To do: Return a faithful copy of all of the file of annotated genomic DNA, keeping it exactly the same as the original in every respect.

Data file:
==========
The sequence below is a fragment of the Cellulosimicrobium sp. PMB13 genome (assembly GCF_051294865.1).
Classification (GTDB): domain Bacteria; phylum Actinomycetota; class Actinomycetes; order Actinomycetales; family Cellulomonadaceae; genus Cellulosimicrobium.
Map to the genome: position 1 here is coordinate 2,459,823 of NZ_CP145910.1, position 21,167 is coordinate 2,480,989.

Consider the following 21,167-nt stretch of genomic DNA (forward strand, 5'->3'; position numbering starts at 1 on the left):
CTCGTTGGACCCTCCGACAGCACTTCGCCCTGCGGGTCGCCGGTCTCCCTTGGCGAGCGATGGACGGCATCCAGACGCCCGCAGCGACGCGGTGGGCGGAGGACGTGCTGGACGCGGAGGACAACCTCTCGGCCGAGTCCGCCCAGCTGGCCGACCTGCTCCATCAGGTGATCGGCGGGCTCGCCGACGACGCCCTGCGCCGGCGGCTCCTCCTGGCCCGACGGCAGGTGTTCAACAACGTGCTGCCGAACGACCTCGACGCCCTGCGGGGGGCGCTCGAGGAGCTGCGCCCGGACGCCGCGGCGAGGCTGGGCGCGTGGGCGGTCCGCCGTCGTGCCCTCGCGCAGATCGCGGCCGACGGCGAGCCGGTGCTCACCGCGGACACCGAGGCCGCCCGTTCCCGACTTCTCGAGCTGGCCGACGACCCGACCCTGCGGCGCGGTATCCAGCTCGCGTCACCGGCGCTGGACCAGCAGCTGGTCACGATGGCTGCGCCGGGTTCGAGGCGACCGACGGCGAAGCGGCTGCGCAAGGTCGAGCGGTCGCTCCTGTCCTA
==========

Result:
The sequence below is a fragment of the Cellulosimicrobium sp. PMB13 genome (assembly GCF_051294865.1).
Classification (GTDB): domain Bacteria; phylum Actinomycetota; class Actinomycetes; order Actinomycetales; family Cellulomonadaceae; genus Cellulosimicrobium.
Map to the genome: position 1 here is coordinate 2,459,823 of NZ_CP145910.1, position 21,167 is coordinate 2,480,989.

Consider the following 21,167-nt stretch of genomic DNA (forward strand, 5'->3'; position numbering starts at 1 on the left):
CTCGTTGGACCCTCCGACAGCACTTCGCCCTGCGGGTCGCCGGTCTCCCTTGGCGAGCGATGGACGGCATCCAGACGCCCGCAGCGACGCGGTGGGCGGAGGACGTGCTGGACGCGGAGGACAACCTCTCGGCCGAGTCCGCCCAGCTGGCCGACCTGCTCCATCAGGTGATCGGCGGGCTCGCCGACGACGCCCTGCGCCGGCGGCTCCTCCTGGCCCGACGGCAGGTGTTCAACAACGTGCTGCCGAACGACCTCGACGCCCTGCGGGGGGCGCTCGAGGAGCTGCGCCCGGACGCCGCGGCGAGGCTGGGCGCGTGGGCGGTCCGCCGTCGTGCCCTCGCGCAGATCGCGGCCGACGGCGAGCCGGTGCTCACCGCGGACACCGAGGCCGCCCGTTCCCGACTTCTCGAGCTGGCCGACGACCCGACCCTGCGGCGCGGTATCCAGCTCGCGTCACCGGCGCTGGACCAGCAGCTGGTCACGATGGCTGCGCCGGGTTCGAGGCGACCGACGGCGAAGCGGCTGCGCAAGGTCGAGCGGTCGCTCCTGTCCTA